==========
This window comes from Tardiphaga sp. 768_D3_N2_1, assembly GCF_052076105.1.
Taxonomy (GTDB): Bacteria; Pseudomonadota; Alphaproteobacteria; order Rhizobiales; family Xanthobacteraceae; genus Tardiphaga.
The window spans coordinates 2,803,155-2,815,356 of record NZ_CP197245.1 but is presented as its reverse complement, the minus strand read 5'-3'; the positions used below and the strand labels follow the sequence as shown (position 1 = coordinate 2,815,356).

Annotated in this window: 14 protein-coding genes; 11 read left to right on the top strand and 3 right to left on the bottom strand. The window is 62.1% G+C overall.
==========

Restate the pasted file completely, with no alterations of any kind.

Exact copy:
This window comes from Tardiphaga sp. 768_D3_N2_1, assembly GCF_052076105.1.
Taxonomy (GTDB): Bacteria; Pseudomonadota; Alphaproteobacteria; order Rhizobiales; family Xanthobacteraceae; genus Tardiphaga.
The window spans coordinates 2,803,155-2,815,356 of record NZ_CP197245.1 but is presented as its reverse complement, the minus strand read 5'-3'; the positions used below and the strand labels follow the sequence as shown (position 1 = coordinate 2,815,356).

Annotated in this window: 14 protein-coding genes; 11 read left to right on the top strand and 3 right to left on the bottom strand. The window is 62.1% G+C overall.